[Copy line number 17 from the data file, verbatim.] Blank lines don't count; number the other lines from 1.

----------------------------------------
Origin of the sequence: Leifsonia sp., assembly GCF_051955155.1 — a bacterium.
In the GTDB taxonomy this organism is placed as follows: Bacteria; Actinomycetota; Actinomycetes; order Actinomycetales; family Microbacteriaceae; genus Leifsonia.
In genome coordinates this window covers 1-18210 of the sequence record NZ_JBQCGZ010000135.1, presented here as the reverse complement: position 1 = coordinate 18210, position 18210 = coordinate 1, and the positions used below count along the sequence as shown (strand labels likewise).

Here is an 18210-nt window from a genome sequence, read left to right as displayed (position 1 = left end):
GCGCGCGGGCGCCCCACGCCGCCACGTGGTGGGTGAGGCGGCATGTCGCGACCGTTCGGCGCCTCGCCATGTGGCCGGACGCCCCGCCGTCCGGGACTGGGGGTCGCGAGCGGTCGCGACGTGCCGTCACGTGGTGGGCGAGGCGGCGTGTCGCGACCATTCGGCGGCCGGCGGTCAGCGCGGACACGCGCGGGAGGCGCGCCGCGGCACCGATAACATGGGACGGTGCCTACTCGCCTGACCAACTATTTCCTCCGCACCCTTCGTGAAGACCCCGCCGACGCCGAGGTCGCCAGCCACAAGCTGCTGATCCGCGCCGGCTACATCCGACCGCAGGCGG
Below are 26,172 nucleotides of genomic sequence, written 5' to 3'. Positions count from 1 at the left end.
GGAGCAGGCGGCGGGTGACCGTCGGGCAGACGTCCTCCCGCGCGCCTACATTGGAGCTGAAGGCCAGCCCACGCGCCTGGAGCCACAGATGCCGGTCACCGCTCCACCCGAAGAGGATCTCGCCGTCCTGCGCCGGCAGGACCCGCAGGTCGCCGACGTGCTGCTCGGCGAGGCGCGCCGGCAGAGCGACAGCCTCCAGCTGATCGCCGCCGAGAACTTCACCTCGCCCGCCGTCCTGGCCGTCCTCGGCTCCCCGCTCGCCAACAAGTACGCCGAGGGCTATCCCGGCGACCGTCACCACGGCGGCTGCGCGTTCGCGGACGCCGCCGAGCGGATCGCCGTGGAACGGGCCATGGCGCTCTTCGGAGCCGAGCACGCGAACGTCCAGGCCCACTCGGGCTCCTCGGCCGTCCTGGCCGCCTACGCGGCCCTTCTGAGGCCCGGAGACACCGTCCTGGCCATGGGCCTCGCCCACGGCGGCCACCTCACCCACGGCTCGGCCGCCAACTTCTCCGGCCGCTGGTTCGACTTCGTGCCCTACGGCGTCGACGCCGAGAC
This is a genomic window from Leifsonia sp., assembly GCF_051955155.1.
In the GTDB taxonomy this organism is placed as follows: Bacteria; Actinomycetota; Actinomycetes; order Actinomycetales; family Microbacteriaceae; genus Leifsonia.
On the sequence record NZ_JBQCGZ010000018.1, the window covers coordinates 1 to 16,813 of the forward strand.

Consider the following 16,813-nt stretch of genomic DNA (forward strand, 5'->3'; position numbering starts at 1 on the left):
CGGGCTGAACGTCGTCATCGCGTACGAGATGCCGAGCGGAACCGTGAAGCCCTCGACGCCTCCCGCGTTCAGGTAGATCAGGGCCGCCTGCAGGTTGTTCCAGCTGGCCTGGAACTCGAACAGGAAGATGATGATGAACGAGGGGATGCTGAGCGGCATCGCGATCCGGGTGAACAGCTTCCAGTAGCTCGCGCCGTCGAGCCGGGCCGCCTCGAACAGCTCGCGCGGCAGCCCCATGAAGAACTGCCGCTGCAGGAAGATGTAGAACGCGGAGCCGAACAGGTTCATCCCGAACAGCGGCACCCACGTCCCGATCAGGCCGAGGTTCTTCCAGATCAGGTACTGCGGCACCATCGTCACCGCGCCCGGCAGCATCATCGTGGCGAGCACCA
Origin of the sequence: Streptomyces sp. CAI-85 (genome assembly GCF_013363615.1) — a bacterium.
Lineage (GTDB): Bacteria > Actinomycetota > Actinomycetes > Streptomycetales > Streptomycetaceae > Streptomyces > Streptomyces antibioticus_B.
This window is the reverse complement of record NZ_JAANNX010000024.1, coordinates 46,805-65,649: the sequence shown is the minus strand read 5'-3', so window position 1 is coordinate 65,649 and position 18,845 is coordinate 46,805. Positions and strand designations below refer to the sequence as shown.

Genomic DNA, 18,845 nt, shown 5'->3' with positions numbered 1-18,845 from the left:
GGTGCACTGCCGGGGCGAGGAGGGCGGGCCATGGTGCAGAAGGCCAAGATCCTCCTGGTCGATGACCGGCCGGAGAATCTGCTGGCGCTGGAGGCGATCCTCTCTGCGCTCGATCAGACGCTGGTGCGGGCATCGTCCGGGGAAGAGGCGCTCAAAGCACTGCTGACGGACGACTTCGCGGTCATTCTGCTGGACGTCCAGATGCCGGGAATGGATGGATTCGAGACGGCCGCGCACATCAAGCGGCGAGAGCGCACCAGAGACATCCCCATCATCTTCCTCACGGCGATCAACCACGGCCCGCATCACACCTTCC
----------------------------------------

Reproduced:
GGTGCACTGCCGGGGCGAGGAGGGCGGGCCATGGTGCAGAAGGCCAAGATCCTCCTGGTCGATGACCGGCCGGAGAATCTGCTGGCGCTGGAGGCGATCCTCTCTGCGCTCGATCAGACGCTGGTGCGGGCATCGTCCGGGGAAGAGGCGCTCAAAGCACTGCTGACGGACGACTTCGCGGTCATTCTGCTGGACGTCCAGATGCCGGGAATGGATGGATTCGAGACGGCCGCGCACATCAAGCGGCGAGAGCGCACCAGAGACATCCCCATCATCTTCCTCACGGCGATCAACCACGGCCCGCATCACACCTTCC